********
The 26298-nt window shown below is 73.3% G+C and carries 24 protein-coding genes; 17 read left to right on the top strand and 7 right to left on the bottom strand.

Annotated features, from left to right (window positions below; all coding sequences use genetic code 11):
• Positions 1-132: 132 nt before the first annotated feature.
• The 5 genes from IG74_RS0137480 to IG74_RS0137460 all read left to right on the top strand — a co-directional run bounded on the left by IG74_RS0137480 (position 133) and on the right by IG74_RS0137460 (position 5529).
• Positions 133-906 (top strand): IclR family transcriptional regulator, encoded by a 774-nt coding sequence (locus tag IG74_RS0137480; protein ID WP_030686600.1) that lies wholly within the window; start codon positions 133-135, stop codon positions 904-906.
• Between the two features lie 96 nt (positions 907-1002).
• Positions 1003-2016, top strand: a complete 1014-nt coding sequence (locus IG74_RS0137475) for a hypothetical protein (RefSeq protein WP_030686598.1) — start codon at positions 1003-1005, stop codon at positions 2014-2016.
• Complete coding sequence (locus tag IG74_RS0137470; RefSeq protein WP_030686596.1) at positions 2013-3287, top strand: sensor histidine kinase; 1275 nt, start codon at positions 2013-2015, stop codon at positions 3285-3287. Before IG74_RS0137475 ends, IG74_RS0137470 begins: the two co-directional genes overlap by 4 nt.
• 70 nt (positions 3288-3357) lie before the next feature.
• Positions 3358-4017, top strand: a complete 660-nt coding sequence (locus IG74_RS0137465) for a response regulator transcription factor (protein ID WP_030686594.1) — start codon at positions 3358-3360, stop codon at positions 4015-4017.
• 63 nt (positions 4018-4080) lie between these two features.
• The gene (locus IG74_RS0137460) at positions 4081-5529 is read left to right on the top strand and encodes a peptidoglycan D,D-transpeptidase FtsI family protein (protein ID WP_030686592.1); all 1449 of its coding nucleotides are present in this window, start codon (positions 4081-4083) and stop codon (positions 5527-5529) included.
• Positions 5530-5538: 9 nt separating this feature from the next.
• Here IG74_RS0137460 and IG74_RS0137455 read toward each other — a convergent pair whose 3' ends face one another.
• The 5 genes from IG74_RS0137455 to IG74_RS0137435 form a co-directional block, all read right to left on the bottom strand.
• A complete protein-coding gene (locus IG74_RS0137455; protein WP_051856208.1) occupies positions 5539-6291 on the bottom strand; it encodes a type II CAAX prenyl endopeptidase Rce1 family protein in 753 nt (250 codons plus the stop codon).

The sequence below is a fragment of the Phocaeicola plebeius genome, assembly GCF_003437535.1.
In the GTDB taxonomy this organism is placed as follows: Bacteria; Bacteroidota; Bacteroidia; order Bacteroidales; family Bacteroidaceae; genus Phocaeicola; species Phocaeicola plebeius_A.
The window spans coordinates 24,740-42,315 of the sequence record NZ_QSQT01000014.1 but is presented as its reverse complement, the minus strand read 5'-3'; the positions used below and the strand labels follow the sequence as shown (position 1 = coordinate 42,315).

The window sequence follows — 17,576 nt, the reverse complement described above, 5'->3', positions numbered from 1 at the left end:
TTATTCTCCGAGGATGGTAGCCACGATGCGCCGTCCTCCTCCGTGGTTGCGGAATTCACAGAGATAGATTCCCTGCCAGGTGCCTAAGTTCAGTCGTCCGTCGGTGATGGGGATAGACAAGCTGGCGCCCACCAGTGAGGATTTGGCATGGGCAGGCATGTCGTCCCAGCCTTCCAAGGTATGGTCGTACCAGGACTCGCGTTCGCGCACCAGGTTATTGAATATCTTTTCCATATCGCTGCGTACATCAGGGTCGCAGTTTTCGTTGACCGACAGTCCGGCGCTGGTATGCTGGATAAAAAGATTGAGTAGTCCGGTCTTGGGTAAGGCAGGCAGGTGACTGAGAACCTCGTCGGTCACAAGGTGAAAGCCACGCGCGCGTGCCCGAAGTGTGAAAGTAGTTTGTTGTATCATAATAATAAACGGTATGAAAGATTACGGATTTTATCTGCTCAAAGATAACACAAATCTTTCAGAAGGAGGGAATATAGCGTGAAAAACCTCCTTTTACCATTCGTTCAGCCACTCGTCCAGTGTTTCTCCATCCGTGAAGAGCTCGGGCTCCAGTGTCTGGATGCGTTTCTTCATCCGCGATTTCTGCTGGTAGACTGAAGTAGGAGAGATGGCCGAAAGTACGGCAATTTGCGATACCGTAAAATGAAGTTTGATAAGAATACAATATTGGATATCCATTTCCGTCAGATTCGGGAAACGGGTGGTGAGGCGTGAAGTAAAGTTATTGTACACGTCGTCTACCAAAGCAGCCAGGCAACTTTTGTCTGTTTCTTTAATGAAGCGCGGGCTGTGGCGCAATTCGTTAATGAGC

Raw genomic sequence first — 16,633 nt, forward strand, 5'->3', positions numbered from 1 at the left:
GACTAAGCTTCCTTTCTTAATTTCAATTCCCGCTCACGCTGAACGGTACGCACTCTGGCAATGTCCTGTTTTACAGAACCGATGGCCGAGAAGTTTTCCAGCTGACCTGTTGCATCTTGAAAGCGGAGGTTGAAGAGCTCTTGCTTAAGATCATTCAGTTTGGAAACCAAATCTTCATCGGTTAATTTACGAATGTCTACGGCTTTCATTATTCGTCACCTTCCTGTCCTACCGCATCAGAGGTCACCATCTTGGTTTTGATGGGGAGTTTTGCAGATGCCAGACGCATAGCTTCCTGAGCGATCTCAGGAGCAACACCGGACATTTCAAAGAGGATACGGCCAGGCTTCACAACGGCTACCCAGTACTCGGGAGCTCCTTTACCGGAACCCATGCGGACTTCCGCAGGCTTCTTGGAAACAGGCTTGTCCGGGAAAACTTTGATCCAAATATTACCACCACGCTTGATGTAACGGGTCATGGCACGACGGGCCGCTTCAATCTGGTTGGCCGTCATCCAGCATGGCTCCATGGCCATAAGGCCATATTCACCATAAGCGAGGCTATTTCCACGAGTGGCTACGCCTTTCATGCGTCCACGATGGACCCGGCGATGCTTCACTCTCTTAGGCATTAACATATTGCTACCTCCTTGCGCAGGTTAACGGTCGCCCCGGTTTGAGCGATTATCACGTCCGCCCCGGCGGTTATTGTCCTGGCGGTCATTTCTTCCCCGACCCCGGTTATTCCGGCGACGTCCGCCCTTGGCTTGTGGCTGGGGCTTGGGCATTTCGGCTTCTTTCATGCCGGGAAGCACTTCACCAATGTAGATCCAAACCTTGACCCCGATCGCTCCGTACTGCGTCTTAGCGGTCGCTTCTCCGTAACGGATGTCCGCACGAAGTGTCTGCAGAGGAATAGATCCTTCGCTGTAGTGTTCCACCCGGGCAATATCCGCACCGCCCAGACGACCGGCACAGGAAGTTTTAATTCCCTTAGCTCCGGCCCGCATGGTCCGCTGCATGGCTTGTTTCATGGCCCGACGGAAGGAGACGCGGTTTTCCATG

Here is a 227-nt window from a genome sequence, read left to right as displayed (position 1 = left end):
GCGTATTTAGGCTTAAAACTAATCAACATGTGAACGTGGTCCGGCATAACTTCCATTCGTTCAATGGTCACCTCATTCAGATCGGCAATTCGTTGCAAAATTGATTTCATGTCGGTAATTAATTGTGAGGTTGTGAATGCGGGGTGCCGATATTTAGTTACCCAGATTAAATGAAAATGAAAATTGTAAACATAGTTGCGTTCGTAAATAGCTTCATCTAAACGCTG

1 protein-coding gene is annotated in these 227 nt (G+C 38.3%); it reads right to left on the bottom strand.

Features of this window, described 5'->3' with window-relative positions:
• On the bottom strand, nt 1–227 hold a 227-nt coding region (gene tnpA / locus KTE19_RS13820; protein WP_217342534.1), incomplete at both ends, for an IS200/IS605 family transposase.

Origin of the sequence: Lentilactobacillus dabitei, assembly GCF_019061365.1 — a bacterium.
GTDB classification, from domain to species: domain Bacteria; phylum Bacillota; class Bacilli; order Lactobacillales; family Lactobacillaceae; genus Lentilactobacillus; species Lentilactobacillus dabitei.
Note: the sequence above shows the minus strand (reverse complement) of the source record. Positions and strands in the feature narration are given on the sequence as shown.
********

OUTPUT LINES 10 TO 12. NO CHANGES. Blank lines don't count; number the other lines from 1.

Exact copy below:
• Positions 3358-4017, top strand: a complete 660-nt coding sequence (locus IG74_RS0137465) for a response regulator transcription factor (protein ID WP_030686594.1) — start codon at positions 3358-3360, stop codon at positions 4015-4017.
• 63 nt (positions 4018-4080) lie between these two features.
• The gene (locus IG74_RS0137460) at positions 4081-5529 is read left to right on the top strand and encodes a peptidoglycan D,D-transpeptidase FtsI family protein (protein ID WP_030686592.1); all 1449 of its coding nucleotides are present in this window, start codon (positions 4081-4083) and stop codon (positions 5527-5529) included.